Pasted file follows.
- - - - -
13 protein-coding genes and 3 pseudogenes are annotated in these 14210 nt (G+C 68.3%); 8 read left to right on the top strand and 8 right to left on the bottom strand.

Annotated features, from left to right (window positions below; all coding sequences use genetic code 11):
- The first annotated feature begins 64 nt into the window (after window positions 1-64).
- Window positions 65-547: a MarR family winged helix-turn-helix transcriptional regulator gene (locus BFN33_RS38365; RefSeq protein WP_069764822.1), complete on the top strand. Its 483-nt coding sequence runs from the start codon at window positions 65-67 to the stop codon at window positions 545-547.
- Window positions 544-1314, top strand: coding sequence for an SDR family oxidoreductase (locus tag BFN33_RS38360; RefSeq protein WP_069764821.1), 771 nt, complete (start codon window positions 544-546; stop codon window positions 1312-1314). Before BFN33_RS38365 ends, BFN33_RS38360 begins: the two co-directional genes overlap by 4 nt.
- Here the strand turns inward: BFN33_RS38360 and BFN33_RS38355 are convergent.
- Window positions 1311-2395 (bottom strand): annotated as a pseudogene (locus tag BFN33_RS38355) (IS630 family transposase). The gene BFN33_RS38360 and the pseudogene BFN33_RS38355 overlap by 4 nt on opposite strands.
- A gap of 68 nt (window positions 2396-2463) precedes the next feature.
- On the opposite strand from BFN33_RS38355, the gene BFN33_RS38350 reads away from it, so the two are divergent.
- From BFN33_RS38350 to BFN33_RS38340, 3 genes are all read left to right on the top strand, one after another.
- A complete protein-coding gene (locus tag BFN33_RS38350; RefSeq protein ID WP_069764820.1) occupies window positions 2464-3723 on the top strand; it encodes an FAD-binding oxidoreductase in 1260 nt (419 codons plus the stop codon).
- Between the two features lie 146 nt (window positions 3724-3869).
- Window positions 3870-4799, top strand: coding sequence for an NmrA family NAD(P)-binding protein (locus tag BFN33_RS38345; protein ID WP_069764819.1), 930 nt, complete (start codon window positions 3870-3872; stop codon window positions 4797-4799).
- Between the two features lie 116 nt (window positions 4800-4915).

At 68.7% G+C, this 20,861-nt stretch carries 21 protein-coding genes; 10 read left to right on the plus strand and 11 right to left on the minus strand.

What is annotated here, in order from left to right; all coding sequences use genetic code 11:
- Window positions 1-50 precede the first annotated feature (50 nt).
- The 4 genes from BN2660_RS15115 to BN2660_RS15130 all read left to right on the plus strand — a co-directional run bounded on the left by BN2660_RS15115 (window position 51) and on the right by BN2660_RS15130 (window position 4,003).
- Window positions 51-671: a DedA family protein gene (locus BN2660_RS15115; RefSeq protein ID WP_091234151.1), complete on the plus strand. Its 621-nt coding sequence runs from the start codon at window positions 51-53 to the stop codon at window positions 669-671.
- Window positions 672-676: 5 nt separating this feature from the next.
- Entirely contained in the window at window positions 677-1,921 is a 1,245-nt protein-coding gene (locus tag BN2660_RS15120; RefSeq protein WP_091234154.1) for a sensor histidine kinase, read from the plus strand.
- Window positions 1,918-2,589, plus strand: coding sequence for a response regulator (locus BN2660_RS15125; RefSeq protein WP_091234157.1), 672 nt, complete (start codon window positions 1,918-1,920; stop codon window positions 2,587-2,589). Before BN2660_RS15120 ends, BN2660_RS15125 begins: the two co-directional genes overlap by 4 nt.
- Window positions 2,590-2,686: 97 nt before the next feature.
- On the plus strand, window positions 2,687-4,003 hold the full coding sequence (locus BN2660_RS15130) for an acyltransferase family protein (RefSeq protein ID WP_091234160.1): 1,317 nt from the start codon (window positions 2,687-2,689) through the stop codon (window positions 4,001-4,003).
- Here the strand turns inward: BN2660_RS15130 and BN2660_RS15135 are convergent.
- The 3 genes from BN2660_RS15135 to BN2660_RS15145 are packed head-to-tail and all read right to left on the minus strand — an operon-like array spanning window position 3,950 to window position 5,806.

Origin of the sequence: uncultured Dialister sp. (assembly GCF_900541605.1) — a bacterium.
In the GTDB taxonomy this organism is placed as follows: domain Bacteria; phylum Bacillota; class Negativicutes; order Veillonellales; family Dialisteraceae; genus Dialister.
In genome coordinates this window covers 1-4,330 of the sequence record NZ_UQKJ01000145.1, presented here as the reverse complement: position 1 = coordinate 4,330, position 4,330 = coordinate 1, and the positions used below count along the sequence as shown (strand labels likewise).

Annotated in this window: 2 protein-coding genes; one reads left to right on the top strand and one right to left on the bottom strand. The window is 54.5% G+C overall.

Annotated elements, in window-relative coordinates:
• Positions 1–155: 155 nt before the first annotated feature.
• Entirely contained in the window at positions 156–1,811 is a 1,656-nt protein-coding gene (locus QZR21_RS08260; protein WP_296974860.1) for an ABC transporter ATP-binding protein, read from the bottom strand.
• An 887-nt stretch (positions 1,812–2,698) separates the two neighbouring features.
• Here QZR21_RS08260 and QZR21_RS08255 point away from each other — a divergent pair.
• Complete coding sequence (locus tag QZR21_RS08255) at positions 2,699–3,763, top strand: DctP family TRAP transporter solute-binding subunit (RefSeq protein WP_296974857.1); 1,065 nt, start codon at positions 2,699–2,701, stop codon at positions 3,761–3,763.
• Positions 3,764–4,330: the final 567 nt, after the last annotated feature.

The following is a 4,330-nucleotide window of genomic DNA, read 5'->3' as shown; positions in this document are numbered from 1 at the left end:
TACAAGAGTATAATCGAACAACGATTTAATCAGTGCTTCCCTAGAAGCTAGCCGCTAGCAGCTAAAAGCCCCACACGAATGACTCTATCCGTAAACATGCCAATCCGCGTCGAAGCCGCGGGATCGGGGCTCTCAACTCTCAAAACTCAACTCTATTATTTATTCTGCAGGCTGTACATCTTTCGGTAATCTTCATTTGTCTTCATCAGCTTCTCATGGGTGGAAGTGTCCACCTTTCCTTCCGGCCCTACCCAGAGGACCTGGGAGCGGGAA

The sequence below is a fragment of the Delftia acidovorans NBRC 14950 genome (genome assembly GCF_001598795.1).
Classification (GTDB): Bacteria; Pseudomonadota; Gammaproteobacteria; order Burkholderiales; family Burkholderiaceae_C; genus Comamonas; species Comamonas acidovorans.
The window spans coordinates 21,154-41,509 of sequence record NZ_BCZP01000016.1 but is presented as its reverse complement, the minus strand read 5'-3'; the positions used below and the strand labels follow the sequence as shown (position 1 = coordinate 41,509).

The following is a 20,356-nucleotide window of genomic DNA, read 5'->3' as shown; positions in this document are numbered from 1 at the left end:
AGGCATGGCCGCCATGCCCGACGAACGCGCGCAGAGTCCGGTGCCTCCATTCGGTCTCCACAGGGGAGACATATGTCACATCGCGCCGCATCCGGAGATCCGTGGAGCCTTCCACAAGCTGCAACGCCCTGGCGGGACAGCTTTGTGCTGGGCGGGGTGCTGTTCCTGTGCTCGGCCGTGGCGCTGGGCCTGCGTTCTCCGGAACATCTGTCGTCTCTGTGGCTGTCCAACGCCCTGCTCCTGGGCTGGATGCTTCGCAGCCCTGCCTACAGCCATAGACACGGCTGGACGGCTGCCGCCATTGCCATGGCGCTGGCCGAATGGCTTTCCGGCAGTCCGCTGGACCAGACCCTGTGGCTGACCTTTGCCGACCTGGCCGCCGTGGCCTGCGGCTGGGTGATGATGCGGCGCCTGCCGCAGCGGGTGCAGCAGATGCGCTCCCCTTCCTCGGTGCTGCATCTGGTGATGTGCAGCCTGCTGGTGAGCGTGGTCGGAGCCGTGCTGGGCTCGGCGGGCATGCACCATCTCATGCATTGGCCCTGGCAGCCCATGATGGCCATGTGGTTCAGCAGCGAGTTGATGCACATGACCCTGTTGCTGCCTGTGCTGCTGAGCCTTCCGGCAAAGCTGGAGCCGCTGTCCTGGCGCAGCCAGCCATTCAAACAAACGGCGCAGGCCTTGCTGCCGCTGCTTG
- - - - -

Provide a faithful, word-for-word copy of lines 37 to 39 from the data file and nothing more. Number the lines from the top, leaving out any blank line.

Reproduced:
• Positions 3,764–4,330: the final 567 nt, after the last annotated feature.

The following is a 4,330-nucleotide window of genomic DNA, read 5'->3' as shown; positions in this document are numbered from 1 at the left end:
TACAAGAGTATAATCGAACAACGATTTAATCAGTGCTTCCCTAGAAGCTAGCCGCTAGCAGCTAAAAGCCCCACACGAATGACTCTATCCGTAAACATGCCAATCCGCGTCGAAGCCGCGGGATCGGGGCTCTCAACTCTCAAAACTCAACTCTATTATTTATTCTGCAGGCTGTACATCTTTCGGTAATCTTCATTTGTCTTCATCAGCTTCTCATGGGTGGAAGTGTCCACCTTTCCTTCCGGCCCTACCCAGAGGACCTGGGAGCGGGAA